Animal Farm by George Orwell

Animal Farm


About the Author; Overview; Setting; Themes and Characters; Literary

Technique; Historical and Social Context; Topics for Discussion;

Questions; Related Titles and Adaptations

I About the Author

Born Eric Arthur Blair in Motihari, Bengal, India, on June 25, 1903,

George Orwell was the son of a British civil servant and belonged to

what he considered "the lower-upper-middle class". He returned to

England with his mother in 1905 and attended preparatory school before

winning a scholarship to Eton College, where he first demonstrated an

apparent animosity towards convention and authority. Orwell decided

against continuing his studies at either Oxford or Cambridge and

instead enlisted with the Indian Imperial Police in Burma, a decision

that would permanently affect his philosophical perspective, political

consciousness, and creative legacy.

Orwell returned to Britain in 1927, ostensibly on leave after serving

overseas for five years. Within a month of his arrival he had resigned

from his post, announcing to his parents his intention of becoming a

writer. Attracted to a bohemian, artistic lifestyle, he travelled to

Paris in 1928, where he lived for 18 months. He started a career in

journalism in Paris, but did not fully realize his literary potential

until after his return to Britain. His work began to appear in the

journal Adelphi, most notably with the publication in 1931 of his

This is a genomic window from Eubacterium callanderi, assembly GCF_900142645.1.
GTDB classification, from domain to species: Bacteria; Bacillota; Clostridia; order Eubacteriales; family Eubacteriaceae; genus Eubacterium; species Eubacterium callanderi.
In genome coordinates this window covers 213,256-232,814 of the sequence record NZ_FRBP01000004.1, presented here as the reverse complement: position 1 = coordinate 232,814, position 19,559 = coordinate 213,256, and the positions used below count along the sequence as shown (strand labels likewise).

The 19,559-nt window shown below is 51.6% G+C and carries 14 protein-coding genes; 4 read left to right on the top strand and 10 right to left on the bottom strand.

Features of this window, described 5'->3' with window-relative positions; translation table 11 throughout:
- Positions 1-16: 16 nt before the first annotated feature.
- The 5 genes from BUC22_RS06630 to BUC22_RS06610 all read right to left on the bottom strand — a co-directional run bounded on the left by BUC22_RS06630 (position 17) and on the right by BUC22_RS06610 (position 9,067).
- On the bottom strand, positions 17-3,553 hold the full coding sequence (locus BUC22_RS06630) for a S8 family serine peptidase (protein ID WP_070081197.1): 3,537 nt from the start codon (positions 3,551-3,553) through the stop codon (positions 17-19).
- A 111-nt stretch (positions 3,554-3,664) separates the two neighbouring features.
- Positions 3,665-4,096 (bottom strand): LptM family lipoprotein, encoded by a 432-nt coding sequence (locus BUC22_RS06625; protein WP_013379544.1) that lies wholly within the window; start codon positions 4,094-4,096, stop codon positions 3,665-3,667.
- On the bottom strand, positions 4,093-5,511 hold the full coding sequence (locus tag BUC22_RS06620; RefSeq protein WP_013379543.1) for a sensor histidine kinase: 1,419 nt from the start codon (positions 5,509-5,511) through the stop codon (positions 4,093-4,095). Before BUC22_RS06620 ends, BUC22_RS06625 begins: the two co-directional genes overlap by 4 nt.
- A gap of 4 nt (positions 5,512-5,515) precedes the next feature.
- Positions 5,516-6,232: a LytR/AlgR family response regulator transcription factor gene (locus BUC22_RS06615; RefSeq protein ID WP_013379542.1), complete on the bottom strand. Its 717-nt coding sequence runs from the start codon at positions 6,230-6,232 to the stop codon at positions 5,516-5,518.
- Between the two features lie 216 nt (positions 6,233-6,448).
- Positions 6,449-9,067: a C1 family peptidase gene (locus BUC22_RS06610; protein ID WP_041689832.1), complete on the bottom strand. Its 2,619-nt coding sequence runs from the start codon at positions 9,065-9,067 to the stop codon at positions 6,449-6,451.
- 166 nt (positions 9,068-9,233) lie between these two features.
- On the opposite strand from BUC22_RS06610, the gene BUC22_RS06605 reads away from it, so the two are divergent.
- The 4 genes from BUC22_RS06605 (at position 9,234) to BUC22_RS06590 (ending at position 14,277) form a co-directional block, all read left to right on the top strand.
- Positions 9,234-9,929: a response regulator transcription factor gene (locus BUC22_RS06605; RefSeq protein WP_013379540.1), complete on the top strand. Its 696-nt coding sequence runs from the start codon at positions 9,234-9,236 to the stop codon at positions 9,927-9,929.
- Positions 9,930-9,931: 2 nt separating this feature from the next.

enduring and masterful essay "A Hanging". His first book, Down and Out

in Paris and London, was rejected by several publishers, including T.

S. Eliot of Faber and Faber, before it was accepted by Victor Gollancz

and released under the pen name of George Orwell in January 1933. As a

result, Orwell continued to use this pen name for the remainder of his

life and literary career, although he never legally changed his given


As a work by a relatively unknown author, the book received unusually

high praise from critics, but it was commercially unsuccessful and

Orwell found the experience disheartening. Undaunted, he earned his

livelihood as a journalist while continuing to publish both fiction

and non-fiction. At this point Orwell left Britain to observe and

fight in the Spanish Civil War, where he was later seriously wounded,

necessitating his return home in 1938. That year, Orwell wrote about

the experience with horrific realism and perception in Homage to


In 1939 Orwell published Coming Up for Air, the first of his novels to

attain commercial success. This personal triumph, however, was soon

overshadowed by the outbreak of World War II. Excluded from military

service for health reasons, Orwell was nonetheless active in civil


During the war years Orwell came up with the idea for Animal Farm, a

novel that was initially rejected by British and American publishers,
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